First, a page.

- His contact with the dying woman gave him a significant chance of having contracted Ebola.
- Traveling by air would increase the chances that he would spread the disease, if he had it.
- If he had the disease, his chances of surviving in the US were much better than his chances of surviving in Liberia.
- His extended family in Dallas would not have been at risk if it were not for his visit.
- The airfare was non-refundable or refundable only with a penalty.
I do think people have some sort of right of self-preservation. For example, right now the medical care for Duncan is costing vast amounts of money, and I doubt he is in a position to pay the bills. The same money could probably be used by Oxfam to save hundreds of lives. I think it's fine for the man to opt for treatment rather than refusing and dying. In that particular case, it's okay to prefer your own good to the greater good.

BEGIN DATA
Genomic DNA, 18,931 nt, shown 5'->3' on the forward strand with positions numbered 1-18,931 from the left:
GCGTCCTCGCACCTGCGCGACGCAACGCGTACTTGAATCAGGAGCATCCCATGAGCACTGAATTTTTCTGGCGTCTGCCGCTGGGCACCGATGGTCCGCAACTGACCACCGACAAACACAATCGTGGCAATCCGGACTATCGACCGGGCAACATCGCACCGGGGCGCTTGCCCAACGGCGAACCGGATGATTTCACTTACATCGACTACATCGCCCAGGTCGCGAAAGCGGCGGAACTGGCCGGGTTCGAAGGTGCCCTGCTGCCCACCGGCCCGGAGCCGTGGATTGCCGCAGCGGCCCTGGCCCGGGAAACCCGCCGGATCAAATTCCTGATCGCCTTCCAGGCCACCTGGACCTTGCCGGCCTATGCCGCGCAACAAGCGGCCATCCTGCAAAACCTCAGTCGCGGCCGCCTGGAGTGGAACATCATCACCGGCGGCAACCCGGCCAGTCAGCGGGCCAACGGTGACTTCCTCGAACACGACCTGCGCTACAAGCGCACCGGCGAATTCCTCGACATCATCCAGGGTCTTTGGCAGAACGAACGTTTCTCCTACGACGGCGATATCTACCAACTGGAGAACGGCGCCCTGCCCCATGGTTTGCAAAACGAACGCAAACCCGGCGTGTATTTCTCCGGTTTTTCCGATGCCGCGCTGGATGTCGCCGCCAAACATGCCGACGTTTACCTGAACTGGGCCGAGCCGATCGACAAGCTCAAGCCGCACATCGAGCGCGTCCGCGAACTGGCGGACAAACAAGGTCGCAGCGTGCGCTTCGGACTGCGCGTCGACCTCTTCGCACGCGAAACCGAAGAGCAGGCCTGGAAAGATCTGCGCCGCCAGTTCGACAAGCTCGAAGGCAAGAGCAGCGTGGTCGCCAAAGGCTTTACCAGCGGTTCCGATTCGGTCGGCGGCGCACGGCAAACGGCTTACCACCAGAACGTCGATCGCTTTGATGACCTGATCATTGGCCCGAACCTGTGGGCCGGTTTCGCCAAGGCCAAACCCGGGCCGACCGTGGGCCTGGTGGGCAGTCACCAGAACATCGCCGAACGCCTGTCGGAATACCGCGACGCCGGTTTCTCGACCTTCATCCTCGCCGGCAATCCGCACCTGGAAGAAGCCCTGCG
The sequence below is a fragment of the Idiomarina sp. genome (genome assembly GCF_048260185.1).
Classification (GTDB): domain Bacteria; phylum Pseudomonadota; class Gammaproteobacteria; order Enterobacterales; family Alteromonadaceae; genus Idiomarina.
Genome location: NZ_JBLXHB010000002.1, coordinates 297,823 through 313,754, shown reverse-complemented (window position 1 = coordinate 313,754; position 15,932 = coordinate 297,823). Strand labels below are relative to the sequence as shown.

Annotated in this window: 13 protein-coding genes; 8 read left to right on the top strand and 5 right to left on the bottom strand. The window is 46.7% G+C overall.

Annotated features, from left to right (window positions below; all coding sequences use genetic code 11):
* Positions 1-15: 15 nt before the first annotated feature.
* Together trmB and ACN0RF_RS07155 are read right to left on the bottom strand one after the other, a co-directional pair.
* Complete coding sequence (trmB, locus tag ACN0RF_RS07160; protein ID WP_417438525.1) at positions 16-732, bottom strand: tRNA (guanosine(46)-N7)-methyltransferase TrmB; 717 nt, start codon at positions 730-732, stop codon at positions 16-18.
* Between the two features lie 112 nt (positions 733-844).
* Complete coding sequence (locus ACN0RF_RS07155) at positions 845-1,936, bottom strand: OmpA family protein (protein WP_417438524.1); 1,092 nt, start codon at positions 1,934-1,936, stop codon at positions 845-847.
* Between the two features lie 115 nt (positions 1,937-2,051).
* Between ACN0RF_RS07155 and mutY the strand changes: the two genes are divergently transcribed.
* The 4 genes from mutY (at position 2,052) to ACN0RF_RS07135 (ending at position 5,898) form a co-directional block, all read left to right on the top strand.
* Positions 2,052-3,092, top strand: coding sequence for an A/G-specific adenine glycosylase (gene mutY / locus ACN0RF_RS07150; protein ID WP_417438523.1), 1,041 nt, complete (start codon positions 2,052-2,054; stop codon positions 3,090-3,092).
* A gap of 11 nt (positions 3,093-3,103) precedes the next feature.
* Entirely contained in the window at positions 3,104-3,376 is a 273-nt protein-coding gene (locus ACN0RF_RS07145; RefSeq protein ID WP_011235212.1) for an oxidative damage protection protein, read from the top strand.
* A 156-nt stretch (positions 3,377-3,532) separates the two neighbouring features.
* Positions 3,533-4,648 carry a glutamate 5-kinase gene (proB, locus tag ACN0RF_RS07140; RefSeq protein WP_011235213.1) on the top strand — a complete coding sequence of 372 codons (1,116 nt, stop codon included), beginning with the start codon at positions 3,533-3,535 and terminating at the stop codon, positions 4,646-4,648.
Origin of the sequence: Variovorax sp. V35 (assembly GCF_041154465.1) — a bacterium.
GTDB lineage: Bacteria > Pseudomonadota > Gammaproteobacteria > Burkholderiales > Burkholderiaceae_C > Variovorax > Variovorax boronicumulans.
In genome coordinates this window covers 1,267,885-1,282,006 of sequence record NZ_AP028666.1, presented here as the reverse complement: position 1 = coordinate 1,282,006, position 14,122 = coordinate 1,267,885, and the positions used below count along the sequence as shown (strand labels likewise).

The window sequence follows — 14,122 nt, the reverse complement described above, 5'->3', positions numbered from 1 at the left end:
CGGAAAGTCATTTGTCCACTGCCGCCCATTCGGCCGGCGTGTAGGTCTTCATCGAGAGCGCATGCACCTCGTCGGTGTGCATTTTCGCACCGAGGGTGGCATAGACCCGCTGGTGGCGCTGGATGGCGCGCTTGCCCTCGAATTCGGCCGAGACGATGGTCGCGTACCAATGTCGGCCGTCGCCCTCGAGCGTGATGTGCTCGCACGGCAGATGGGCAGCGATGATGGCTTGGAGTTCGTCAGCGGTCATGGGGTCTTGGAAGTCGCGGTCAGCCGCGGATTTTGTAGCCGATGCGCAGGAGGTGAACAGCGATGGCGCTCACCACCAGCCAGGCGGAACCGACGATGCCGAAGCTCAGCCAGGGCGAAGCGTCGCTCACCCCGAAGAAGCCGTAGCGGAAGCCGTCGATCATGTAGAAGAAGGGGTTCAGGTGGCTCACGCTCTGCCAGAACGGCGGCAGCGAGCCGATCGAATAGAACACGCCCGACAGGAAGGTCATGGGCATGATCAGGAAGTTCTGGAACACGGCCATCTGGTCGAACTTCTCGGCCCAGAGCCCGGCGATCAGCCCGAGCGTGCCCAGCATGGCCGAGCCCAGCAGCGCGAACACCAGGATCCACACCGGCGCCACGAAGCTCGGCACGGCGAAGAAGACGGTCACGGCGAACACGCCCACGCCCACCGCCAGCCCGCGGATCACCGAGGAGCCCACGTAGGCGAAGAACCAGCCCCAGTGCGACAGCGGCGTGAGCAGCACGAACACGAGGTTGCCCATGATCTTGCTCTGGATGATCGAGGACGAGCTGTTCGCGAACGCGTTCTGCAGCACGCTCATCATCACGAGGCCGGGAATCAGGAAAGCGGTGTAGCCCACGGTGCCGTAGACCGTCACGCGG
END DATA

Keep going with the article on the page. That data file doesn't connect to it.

But in the case at hand? Was it wrong of him to get on that plane and then interact with his extended family, knowing that if he were carrying Ebola, the alternative was dying in Liberia? If you believe in any right of self-preservation (as I think we all do), it's hard to see where it ends.